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Call for Zero Deforestation in the Congo Basin!

From chocolate spread to toothpaste, shampoo to Melba toast, palm oil is in a wide variety of every day products. But exploitive palm oil plantations also present a wide variety of problems for the Congo Basin forests.

We take a close look at the leading planter in Africa, SOCFIN (Société Financière des Caoutchoucs), to highlight their role & responsibility in the uncontrolled development of plantation in the Congo Basin and its impact on the forest and communities.

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Due to global demand, the palm oil sector attracts interest and investors. South-East Asia has sacrificed millions of hectares of forest for exponentially growing palm oil production, thereby generating many conflicts with impacted communities.

Buoyed by global demand, the palm oil sector attracts interest and investors. South-East Asia has sacrificed millions of hectares of forest for exponentially growing palm oil production, thereby generating many conflicts with impacted communities.

In Asia however, international pressure has forced the sector’s giants to make certain commitments to combat deforestation and to put an end to land conflicts. While it is becoming more difficult to turn forests into plantations in South-East Asia, the same mistakes must not be made on other continents.

The leading planter in Africa, the Société Financière des Caoutchoucs (Socfin) is little known to the general public but has been operating in the continent for over a century. Heading up Socfin’s shareholdings are two figures of African business: Vincent Bolloré, France’s ninth-richest person, and the Belgian businessman Hubert Fabri.
#Zero Deforestation
Socfin has announced plans to extend its plantations in a number of African nations, threatening forests that are essential for the preservation of climate balances, biodiversity and the living conditions of local populations. Some of these plantations border onto unique ecosystems, such as São Tomé where they are located next to a national Natural Park that is home to remarkable biodiversity. Call for Zero Deforestation in the Congo Basin!

  • A traditional wooden house in Praia Pesqueira, Sao Tomé-et-Principe. Wood is a valuable here. Today, logging companies are venturing deeper into the forest, threatening the Obo National Park.
  • Members of the team Rede Bio, a platform of seven NGOs formed after a large mobilization of civil society against Socfin's proposed expansion in Sao Tomé.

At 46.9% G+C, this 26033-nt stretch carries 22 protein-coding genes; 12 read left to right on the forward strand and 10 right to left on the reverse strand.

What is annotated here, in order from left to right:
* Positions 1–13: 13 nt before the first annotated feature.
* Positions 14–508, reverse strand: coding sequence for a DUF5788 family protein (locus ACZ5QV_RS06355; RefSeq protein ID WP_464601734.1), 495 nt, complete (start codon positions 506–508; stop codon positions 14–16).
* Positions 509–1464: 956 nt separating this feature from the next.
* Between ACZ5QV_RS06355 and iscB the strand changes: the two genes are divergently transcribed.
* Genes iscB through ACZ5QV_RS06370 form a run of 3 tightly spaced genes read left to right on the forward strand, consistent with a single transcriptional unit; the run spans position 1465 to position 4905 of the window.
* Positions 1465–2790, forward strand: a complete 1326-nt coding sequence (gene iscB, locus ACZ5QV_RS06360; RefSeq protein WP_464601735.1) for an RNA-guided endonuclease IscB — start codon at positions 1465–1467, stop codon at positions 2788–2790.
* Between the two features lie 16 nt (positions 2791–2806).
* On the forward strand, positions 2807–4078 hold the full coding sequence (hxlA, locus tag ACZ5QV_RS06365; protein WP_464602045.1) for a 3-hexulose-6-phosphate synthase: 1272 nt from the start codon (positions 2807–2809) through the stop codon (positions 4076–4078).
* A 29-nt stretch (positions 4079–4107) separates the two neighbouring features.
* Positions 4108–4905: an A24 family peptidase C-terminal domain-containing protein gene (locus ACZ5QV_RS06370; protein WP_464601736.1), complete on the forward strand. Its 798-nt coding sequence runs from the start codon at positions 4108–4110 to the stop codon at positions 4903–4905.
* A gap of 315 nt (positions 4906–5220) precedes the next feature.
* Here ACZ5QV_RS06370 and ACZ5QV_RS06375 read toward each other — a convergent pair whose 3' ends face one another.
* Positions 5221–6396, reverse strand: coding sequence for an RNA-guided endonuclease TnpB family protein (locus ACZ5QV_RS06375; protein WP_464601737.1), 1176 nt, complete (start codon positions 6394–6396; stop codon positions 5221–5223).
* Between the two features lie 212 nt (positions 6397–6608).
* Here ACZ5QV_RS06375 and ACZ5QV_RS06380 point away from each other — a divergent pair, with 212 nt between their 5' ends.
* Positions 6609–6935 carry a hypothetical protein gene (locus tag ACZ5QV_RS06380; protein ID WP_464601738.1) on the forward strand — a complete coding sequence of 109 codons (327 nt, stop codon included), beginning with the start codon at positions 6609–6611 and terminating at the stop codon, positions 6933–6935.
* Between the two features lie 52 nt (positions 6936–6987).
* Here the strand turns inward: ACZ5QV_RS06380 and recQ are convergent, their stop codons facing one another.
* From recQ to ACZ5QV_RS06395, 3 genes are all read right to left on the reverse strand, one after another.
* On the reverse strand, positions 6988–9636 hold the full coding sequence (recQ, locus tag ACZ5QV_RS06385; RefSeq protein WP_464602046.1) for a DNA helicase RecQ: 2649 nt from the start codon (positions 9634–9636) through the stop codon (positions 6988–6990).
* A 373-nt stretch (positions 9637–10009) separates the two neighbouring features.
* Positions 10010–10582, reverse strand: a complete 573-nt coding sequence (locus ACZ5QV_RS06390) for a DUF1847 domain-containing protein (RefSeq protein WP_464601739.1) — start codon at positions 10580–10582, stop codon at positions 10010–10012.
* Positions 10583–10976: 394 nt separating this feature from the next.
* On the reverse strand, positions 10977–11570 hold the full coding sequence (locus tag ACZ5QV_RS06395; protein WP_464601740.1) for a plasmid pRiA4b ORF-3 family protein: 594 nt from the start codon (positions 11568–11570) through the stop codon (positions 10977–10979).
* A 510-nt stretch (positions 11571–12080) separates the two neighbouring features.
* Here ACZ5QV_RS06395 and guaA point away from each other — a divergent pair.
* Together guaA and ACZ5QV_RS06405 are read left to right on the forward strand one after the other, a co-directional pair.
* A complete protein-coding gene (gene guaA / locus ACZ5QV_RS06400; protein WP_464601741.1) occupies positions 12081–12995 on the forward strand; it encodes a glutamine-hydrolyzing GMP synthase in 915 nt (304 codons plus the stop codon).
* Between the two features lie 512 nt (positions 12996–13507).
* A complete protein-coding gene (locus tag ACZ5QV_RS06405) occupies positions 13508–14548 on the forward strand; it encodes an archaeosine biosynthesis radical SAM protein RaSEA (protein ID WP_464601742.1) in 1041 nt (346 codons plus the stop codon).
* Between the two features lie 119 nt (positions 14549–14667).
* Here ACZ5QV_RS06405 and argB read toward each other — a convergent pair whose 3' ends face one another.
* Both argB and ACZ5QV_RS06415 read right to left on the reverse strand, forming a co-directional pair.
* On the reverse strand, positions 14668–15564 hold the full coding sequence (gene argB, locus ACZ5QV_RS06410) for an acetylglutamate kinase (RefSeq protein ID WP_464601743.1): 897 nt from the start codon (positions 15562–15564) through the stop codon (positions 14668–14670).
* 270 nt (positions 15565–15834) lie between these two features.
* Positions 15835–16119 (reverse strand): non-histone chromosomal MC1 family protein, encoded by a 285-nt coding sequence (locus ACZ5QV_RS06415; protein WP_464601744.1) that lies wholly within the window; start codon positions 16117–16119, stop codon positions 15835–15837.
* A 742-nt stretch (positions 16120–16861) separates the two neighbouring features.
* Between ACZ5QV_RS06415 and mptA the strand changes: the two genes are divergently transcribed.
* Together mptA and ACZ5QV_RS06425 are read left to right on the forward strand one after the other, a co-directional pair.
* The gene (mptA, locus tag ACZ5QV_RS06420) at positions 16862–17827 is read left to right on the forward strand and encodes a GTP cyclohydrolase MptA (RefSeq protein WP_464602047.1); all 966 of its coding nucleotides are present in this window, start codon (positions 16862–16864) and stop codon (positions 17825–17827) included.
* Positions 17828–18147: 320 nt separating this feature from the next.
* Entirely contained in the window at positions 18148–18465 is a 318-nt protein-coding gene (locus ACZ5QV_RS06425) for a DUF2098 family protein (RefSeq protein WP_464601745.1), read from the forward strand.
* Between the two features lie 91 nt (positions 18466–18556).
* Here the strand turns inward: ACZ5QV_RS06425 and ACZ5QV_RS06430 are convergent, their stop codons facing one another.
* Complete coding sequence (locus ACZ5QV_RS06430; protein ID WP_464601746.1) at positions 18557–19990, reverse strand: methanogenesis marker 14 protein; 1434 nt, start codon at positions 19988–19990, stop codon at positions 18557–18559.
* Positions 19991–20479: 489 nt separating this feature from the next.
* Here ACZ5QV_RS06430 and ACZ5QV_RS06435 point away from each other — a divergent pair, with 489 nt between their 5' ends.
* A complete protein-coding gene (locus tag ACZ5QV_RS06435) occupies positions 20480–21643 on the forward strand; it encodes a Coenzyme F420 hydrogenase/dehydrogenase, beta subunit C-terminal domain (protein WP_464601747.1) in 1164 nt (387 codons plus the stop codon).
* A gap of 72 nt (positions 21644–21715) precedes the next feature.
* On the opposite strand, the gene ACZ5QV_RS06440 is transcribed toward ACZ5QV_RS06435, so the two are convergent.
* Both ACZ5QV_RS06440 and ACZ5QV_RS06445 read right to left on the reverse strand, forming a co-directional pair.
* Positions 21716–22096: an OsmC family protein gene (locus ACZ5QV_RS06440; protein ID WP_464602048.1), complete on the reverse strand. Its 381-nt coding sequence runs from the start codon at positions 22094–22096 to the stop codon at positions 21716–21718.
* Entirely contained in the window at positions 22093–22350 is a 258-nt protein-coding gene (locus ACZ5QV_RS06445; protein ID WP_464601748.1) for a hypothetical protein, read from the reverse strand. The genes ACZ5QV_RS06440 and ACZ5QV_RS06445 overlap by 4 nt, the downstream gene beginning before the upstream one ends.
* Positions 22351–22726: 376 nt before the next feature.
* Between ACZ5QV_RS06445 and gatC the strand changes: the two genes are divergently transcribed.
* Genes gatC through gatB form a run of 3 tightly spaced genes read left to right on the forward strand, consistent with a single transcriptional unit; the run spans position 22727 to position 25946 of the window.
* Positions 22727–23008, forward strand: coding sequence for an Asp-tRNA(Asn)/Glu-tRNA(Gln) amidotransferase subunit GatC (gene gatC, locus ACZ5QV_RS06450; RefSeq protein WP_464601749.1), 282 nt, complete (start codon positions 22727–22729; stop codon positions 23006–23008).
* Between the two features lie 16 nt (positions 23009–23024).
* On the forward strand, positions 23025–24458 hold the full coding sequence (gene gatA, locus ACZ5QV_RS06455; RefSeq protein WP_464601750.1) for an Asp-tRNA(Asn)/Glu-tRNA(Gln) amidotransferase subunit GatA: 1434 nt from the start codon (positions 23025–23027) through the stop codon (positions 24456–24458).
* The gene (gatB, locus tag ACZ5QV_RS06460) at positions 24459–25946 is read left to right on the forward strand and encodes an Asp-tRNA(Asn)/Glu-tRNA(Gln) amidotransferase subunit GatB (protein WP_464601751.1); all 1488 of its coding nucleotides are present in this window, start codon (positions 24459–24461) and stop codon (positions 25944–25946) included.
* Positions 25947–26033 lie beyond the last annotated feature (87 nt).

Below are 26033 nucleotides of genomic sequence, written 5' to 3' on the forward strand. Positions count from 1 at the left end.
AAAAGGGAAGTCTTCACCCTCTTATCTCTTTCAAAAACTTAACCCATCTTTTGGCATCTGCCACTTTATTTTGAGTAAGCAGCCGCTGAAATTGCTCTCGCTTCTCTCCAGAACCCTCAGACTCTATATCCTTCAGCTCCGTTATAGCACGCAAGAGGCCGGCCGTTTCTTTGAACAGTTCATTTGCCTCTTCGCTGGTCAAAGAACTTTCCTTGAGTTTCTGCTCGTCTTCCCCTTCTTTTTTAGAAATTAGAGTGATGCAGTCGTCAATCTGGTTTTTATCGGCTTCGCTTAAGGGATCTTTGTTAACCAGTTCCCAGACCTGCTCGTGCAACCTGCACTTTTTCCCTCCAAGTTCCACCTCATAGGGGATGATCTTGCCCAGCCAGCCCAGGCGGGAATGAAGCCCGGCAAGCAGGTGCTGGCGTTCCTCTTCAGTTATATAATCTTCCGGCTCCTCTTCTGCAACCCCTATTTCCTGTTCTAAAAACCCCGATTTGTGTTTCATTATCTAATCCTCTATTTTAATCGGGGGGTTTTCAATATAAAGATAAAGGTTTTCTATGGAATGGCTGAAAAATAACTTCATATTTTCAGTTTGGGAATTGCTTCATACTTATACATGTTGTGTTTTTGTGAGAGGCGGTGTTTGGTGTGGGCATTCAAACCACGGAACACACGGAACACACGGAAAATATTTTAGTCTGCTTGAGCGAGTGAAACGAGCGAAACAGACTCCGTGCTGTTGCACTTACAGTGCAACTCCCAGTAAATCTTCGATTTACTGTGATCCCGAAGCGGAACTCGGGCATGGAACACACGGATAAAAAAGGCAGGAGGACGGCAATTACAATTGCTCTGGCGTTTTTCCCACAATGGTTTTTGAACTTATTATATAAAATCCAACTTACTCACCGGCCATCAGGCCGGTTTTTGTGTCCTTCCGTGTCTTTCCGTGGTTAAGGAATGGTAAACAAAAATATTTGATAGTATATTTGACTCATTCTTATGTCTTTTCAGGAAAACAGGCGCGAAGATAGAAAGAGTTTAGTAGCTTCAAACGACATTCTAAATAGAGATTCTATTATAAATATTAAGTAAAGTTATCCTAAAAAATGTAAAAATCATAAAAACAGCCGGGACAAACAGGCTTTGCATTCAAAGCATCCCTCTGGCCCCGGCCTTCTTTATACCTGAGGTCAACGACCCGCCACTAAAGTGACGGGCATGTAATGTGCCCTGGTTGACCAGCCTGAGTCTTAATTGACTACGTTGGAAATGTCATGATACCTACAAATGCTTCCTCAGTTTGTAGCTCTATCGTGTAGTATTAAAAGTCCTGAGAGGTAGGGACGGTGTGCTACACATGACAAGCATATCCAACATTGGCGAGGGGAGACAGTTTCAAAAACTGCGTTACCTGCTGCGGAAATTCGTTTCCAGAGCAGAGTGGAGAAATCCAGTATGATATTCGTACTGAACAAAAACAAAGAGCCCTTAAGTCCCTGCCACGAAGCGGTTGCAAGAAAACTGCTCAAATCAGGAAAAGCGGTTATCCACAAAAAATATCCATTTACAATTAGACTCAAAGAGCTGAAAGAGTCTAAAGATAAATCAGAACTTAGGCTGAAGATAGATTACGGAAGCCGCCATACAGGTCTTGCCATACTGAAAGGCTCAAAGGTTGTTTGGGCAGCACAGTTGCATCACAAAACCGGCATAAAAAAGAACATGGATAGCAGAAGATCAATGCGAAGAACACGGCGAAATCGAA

• The Greenpeace team crosschecks the information collected in the field. Farmers have had their land seized for the expansion of the Socfin plantations. There were barely offered three months salary as compensation.
  • A palm oil plantation belonging to Socfin in Sao Tomé.
  • A farmer on his agricultural land near the Obo National Park. The farmers who lost their land due to oil palm plantations are in fact encouraged to use ground beyond the borders of the nature reserve park Obo.
  • São Tomé-et- Príncipe is one of the smallest countries in Africa. With a third of its territory covered by forests, it features great biodiversity. But this forest paradise is threatened by the expansion of palm oil plantations controlled by Socfin.
  • The commercial terminal in Sao Tome, where the containers are packed for export.
  • The Greenpeace team on the ground in Sao Tomé.
  • A palm oil plantation belonging to Socfin in Sao Tome.
  • A child with a "breadfruit" in Praia Pesqueira. Local people directly depend on this fruit for a living. But because of the expansion of oil palm plantations, this commodity is disappearing.
  • A palm oil plantation belonging to Socfin in Sao Tomé.


“Socfin’s extension plans for its plantations threaten natural forest areas storing large quantities of carbon and including intact forest landscapes.”













With such wealth and power in the sector and in the region, Socfin could turn things around and take the right approach if they wanted to.

So, What is Zero Deofrestation? And is it feasible for Socfin to commit to Zero Deforestation?

Zero deforestation includes:
  • Mapping forest areas that must absolutely be protected that store a large amount of carbon (that would be released into the atmosphere should they be converted into plantations) or are home to significant plant or animal biodiversity.
  • Respecting local communities, local populations, affected by plantations, including the creation of participative mapping on a community level to ensure their food security and sustainable living conditions.
  • Respecting human rights, in particular labour law and customary land rights.
  • Implementing an effective conflict resolution mechanism, including compensation and land restitution measures where necessary.


  • The hopeful news is that in the palm oil sector, most multinational companies are already committed to zero deforestation practices.

    Therefor, Greenpeace calls for Vincent Bolloré to use his influence to make Socfin immediately commit to a credible zero deforestation plantation policy that respects the rights of local communities. At the same time, the Bolloré Group must itself publish a zero deforestation policy that covers all of its investments in the sector.



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